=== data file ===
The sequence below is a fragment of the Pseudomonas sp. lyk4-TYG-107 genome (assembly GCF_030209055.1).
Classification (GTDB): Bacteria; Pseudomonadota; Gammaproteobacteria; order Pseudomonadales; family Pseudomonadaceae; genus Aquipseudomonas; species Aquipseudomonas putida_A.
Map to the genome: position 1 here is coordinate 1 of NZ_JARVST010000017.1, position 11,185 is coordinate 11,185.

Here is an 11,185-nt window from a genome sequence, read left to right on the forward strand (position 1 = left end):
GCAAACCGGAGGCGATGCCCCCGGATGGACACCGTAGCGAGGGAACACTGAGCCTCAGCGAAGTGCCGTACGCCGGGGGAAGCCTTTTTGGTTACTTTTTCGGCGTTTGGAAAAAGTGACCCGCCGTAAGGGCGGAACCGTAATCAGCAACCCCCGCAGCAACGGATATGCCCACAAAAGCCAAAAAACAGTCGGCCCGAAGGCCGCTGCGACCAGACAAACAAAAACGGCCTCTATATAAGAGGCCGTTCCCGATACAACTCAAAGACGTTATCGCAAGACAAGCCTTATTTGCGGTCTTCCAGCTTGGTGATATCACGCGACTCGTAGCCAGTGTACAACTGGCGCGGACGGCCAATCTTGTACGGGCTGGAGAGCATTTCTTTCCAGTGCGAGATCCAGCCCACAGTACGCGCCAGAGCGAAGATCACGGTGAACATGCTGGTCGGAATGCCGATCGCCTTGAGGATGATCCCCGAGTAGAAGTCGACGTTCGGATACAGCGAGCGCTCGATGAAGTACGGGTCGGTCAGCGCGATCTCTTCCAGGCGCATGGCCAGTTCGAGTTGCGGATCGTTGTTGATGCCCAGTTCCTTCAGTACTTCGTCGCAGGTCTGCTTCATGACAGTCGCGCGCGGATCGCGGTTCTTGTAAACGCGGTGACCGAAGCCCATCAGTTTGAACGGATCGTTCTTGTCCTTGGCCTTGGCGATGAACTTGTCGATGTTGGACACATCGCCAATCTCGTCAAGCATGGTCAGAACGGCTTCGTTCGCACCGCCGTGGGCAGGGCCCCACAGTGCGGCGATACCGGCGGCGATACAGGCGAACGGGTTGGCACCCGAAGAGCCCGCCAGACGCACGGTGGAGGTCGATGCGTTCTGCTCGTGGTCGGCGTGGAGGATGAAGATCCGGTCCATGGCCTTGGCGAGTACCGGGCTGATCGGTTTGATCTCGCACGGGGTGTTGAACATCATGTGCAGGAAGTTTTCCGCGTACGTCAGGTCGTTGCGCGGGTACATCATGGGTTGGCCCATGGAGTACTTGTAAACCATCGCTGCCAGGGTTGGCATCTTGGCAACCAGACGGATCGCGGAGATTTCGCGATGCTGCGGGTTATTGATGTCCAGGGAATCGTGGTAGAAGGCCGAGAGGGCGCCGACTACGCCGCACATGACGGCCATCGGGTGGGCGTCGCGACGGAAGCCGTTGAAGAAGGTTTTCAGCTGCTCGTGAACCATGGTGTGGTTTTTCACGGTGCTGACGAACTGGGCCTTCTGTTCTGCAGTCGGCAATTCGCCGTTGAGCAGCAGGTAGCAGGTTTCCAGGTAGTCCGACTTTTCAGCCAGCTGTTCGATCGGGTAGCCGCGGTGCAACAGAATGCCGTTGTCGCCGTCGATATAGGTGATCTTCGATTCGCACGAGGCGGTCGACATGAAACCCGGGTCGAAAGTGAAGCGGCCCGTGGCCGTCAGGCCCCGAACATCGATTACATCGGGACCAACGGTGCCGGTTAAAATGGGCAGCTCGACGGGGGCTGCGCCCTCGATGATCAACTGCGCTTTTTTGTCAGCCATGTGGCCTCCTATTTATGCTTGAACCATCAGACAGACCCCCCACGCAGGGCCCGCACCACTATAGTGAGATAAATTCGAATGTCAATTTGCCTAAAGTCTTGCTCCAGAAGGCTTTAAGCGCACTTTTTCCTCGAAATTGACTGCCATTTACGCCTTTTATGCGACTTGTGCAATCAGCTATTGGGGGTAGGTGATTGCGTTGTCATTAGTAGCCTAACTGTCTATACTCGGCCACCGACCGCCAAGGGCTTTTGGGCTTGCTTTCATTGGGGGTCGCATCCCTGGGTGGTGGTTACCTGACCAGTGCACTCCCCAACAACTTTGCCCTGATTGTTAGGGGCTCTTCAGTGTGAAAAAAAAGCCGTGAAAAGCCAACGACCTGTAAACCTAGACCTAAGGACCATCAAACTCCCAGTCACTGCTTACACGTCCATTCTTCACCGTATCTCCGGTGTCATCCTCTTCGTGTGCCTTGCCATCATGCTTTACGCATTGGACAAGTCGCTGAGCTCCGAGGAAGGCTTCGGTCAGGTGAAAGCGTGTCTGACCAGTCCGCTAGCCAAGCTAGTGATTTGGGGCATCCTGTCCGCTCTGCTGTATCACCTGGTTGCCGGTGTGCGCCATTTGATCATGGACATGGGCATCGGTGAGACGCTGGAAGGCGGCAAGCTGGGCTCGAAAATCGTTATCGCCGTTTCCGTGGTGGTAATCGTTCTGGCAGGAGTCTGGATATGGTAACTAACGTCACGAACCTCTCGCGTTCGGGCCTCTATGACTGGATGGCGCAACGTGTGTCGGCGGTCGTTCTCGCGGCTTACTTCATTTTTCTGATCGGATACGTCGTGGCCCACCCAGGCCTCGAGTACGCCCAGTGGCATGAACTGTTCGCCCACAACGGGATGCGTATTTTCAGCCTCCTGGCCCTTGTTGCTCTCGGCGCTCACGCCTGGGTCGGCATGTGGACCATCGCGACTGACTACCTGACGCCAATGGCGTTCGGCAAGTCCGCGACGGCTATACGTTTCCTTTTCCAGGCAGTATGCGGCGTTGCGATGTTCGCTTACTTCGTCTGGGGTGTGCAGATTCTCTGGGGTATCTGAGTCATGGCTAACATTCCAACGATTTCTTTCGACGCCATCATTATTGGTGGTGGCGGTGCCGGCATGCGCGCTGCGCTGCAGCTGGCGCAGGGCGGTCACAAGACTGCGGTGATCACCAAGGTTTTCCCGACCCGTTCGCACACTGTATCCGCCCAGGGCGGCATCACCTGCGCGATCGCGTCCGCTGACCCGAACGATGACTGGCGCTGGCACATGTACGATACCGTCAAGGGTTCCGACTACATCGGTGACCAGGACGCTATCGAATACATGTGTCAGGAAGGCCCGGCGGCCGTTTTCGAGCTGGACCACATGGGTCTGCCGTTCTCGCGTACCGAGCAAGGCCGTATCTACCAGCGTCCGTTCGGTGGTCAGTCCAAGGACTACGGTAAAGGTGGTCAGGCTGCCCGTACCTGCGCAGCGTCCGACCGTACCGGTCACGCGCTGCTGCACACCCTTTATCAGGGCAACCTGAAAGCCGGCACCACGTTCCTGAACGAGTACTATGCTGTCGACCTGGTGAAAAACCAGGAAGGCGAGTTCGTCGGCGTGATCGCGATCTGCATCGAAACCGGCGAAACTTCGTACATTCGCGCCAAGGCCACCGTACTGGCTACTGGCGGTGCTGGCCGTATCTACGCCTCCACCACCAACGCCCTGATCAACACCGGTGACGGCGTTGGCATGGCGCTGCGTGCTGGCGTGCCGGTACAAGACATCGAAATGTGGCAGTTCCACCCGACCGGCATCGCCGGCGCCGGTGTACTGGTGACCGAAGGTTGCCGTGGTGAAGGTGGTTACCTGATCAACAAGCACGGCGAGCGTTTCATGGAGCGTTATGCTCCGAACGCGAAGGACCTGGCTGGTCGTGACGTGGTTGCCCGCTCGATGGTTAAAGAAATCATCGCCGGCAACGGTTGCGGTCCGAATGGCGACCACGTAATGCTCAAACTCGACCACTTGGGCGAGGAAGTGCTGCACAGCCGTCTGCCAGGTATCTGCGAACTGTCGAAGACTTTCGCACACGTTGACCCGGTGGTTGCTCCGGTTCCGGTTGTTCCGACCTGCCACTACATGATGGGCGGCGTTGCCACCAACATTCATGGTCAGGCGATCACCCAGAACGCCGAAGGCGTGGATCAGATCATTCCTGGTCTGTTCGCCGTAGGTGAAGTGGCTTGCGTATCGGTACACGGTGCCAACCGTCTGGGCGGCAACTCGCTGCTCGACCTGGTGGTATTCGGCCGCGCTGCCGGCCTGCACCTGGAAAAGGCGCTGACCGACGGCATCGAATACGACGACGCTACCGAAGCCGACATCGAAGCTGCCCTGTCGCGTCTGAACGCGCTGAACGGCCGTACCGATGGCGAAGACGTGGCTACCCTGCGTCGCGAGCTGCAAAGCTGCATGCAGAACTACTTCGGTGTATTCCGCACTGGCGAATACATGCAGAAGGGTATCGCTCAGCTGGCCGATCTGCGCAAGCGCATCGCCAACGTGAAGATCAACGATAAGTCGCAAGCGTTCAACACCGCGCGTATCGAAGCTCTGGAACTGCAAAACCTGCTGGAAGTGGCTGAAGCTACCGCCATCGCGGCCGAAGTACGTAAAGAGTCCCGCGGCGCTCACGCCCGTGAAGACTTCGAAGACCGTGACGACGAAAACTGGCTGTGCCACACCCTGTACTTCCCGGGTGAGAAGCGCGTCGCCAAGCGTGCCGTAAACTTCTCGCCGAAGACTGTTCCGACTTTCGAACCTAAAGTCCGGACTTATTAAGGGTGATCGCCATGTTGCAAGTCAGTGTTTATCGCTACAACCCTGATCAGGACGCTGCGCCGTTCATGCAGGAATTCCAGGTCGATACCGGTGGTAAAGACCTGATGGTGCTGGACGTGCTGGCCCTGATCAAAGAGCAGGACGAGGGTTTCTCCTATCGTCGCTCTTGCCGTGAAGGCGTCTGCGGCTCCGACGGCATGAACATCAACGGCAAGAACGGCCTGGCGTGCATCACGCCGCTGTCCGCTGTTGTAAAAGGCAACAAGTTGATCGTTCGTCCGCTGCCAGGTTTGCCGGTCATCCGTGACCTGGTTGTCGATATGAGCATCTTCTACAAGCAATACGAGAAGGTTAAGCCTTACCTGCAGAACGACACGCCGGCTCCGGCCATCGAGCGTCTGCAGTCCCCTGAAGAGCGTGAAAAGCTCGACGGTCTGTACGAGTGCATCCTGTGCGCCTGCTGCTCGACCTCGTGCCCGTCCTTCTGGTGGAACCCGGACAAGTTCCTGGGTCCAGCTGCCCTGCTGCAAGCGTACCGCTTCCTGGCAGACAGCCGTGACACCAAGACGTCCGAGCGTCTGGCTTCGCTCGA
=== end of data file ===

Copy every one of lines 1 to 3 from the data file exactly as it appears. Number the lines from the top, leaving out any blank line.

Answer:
The sequence below is a fragment of the Pseudomonas sp. lyk4-TYG-107 genome (assembly GCF_030209055.1).
Classification (GTDB): Bacteria; Pseudomonadota; Gammaproteobacteria; order Pseudomonadales; family Pseudomonadaceae; genus Aquipseudomonas; species Aquipseudomonas putida_A.
Map to the genome: position 1 here is coordinate 1 of NZ_JARVST010000017.1, position 11,185 is coordinate 11,185.